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On the Road

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Name: Jack Neefus
Gender: Male
Hometown: Newark, NJ
Home country: US
Current location: Baltimore, MD
Member since: 2001
Number of posts: 20,584

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Email: jneefus@gmail.com

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Viewers Come to Movies Looking for Very Different Things

and bringing very different histories and tastes. Many bad reviews of good movies seem to be the result of one of the following:

1) People often have difficulty distinguishing a movie they just couldn't get into at the time, or a movie with themes and characters they can't relate to, from a bad movie. IMDB message boards are full of posts consisting of little more than "I fell asleep," "I walked out," or "this sucked."

I saw Blade Runner years after it came out on VHS, and simply couldn't get into it. Maybe the expectations were too high, or maybe its innovations had become commonplace by the 90's. But I would never call it a lousy movie.

2) Movies are often judged by what the viewer expects the film to do rather than what the director is trying to do, which may be quite different. Countless posts complain "what was the point of X" when X had a very clear point and was crucial to the storyline or understanding the characters.

This was responsible for a lot of the outrage over Drive, which was a wonderful example of breaking expectations and mixing genres and standard plots. Didn't follow the pattern of an action movie? No, it didn't, which made it more shocking and confusing when things went wrong and turned violent. Main character just stood there not saying anything? The director wanted the audience to be taken aback a little and to pay attention to other cues (plus it was consistent with the character). Why was that kiss in the elevator all gussied up with slow-mo and magical lighting? Because that was the culmination of the entire relationship -- the only moment that it could ever be consummated.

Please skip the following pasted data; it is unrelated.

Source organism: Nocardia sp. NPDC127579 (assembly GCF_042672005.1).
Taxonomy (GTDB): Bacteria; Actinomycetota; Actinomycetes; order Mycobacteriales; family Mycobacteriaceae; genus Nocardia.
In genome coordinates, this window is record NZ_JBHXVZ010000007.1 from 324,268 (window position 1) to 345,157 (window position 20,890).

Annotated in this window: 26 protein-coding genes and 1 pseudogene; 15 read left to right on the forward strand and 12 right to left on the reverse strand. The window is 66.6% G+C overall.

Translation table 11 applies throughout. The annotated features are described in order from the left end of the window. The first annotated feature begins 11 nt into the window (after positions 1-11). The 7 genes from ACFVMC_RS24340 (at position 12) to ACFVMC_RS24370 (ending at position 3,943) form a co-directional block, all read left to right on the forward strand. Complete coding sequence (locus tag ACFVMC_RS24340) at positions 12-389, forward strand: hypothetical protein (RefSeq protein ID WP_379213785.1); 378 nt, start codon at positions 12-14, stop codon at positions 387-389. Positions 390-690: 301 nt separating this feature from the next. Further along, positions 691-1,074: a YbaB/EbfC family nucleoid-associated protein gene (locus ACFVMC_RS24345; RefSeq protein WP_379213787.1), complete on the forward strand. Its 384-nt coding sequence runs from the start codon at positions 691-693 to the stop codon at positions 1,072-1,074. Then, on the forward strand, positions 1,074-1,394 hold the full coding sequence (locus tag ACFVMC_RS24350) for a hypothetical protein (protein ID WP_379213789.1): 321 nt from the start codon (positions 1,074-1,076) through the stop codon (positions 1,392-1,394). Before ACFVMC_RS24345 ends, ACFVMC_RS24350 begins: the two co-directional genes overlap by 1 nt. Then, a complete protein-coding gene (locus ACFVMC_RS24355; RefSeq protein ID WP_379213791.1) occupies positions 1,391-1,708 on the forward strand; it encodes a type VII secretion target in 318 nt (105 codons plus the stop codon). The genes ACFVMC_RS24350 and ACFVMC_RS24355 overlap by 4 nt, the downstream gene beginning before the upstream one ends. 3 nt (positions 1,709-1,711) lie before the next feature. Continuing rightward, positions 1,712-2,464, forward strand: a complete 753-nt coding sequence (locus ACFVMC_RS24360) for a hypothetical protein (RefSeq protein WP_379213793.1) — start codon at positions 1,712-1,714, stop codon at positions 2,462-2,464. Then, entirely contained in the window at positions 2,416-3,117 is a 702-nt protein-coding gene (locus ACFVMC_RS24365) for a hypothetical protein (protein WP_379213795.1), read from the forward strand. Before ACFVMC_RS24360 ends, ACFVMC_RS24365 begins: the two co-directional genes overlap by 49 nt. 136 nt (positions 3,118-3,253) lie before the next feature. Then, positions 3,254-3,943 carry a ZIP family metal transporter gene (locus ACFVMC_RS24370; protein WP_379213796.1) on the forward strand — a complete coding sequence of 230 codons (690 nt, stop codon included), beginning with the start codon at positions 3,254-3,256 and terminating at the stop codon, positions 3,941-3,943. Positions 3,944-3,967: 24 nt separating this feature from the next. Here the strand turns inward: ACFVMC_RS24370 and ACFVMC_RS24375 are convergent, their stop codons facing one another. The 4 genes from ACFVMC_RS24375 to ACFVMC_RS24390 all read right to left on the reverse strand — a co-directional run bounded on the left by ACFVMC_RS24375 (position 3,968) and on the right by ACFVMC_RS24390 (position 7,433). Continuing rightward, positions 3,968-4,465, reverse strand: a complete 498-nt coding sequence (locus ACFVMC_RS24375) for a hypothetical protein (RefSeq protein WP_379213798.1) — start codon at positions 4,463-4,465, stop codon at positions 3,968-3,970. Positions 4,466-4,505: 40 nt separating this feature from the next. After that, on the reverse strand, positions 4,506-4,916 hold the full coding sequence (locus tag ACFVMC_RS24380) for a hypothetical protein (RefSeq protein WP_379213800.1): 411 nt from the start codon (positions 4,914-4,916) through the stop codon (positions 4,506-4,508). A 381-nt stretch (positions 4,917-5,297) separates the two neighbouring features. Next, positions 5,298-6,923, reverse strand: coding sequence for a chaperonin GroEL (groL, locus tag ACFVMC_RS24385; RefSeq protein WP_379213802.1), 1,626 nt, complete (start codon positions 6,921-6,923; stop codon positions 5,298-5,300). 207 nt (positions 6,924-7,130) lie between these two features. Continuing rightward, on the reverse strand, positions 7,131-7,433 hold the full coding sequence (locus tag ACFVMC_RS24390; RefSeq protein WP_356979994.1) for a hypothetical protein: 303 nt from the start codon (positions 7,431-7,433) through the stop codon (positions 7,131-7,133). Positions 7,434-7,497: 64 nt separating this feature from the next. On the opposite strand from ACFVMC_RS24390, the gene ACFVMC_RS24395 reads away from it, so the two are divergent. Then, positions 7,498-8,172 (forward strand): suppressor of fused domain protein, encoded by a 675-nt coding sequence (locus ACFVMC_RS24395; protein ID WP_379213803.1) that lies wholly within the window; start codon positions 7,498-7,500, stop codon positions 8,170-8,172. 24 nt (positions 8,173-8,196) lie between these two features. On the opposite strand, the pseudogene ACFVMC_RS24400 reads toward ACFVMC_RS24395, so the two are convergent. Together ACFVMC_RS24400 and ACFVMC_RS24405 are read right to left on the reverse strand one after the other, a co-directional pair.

3) Much of the audience seems to miss character development unless it is spelled out or brought about by common devices like "facing your fears." Several IMDB posters on Moonrise Kingdom made comments to the effect that the plot went nowhere, whereas virtually every character underwent some sort of growth or transformation. It takes a special set of blinders to miss that in that large a cast.

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That's one reason IMO why older reviewers are sometimes kinder than newbies. Someone like Roger Ebert is open-minded enough and has been around a sufficiently long time that he can see better what was being attempted and can give credit even when the result was flawed, and why his reviews of a film like Snow White and the Hunter was much more positive than a lot of younger critics and message board posters.

Having said that, a lot of relatively simple, formulaic movies often receive high praise if they fall into certain genres or deal with certain themes. Million Dollar Baby was well crafted, but it never violated expectations, brought out surprising elements of the characters, or made the audience look or think deeply. For that reason, I didn't find it memorable, affecting, or thought-provoking in the least.

On the other hand, a movie like It's a Wonderful Life has some vocal detractors. It certainly contains some corny elements, a bizarre frame about angels, unecessary exposition, and caters to an 1940's small-town, middle-class sensibility. At the same time, it is one of the more subtle character studies of its era, all the more so because George Bailey is not a saint in the usual sense. It deals with odd themes that are hard to bring to life -- choosing responsibility over dreams and the importance of financial saving, building networks of friends, and affordable housing financed by involved, forgiving creditors. It's unique and deserves to be considered an all-time classic.




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